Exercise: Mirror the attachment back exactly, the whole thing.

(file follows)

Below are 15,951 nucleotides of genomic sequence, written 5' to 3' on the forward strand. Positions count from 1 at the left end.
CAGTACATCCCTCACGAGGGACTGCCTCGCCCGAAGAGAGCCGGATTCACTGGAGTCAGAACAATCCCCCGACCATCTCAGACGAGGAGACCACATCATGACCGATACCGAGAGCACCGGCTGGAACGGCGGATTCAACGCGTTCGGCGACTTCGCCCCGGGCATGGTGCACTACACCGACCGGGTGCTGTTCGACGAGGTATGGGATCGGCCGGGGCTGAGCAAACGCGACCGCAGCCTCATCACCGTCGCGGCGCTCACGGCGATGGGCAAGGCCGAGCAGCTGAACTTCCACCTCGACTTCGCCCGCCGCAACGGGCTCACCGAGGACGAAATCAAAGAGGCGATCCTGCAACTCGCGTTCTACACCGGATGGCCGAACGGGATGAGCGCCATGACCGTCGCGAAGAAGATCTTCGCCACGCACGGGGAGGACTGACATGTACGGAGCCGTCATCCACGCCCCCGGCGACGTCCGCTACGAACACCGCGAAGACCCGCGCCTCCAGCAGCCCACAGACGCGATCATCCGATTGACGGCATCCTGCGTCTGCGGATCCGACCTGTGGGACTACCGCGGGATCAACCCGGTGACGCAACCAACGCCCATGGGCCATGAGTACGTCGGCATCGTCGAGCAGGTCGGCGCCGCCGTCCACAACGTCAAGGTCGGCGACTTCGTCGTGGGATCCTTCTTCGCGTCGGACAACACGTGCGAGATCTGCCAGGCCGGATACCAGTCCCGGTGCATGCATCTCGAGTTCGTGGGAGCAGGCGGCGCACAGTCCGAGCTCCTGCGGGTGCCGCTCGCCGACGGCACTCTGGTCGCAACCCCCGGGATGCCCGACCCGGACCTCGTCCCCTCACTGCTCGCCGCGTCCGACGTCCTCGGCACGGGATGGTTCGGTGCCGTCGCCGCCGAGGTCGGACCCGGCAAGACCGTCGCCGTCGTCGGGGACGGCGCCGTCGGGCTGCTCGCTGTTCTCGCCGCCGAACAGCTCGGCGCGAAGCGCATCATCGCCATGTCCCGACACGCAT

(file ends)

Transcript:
Below are 15,951 nucleotides of genomic sequence, written 5' to 3' on the forward strand. Positions count from 1 at the left end.
CAGTACATCCCTCACGAGGGACTGCCTCGCCCGAAGAGAGCCGGATTCACTGGAGTCAGAACAATCCCCCGACCATCTCAGACGAGGAGACCACATCATGACCGATACCGAGAGCACCGGCTGGAACGGCGGATTCAACGCGTTCGGCGACTTCGCCCCGGGCATGGTGCACTACACCGACCGGGTGCTGTTCGACGAGGTATGGGATCGGCCGGGGCTGAGCAAACGCGACCGCAGCCTCATCACCGTCGCGGCGCTCACGGCGATGGGCAAGGCCGAGCAGCTGAACTTCCACCTCGACTTCGCCCGCCGCAACGGGCTCACCGAGGACGAAATCAAAGAGGCGATCCTGCAACTCGCGTTCTACACCGGATGGCCGAACGGGATGAGCGCCATGACCGTCGCGAAGAAGATCTTCGCCACGCACGGGGAGGACTGACATGTACGGAGCCGTCATCCACGCCCCCGGCGACGTCCGCTACGAACACCGCGAAGACCCGCGCCTCCAGCAGCCCACAGACGCGATCATCCGATTGACGGCATCCTGCGTCTGCGGATCCGACCTGTGGGACTACCGCGGGATCAACCCGGTGACGCAACCAACGCCCATGGGCCATGAGTACGTCGGCATCGTCGAGCAGGTCGGCGCCGCCGTCCACAACGTCAAGGTCGGCGACTTCGTCGTGGGATCCTTCTTCGCGTCGGACAACACGTGCGAGATCTGCCAGGCCGGATACCAGTCCCGGTGCATGCATCTCGAGTTCGTGGGAGCAGGCGGCGCACAGTCCGAGCTCCTGCGGGTGCCGCTCGCCGACGGCACTCTGGTCGCAACCCCCGGGATGCCCGACCCGGACCTCGTCCCCTCACTGCTCGCCGCGTCCGACGTCCTCGGCACGGGATGGTTCGGTGCCGTCGCCGCCGAGGTCGGACCCGGCAAGACCGTCGCCGTCGTCGGGGACGGCGCCGTCGGGCTGCTCGCTGTTCTCGCCGCCGAACAGCTCGGCGCGAAGCGCATCATCGCCATGTCCCGACACGCAT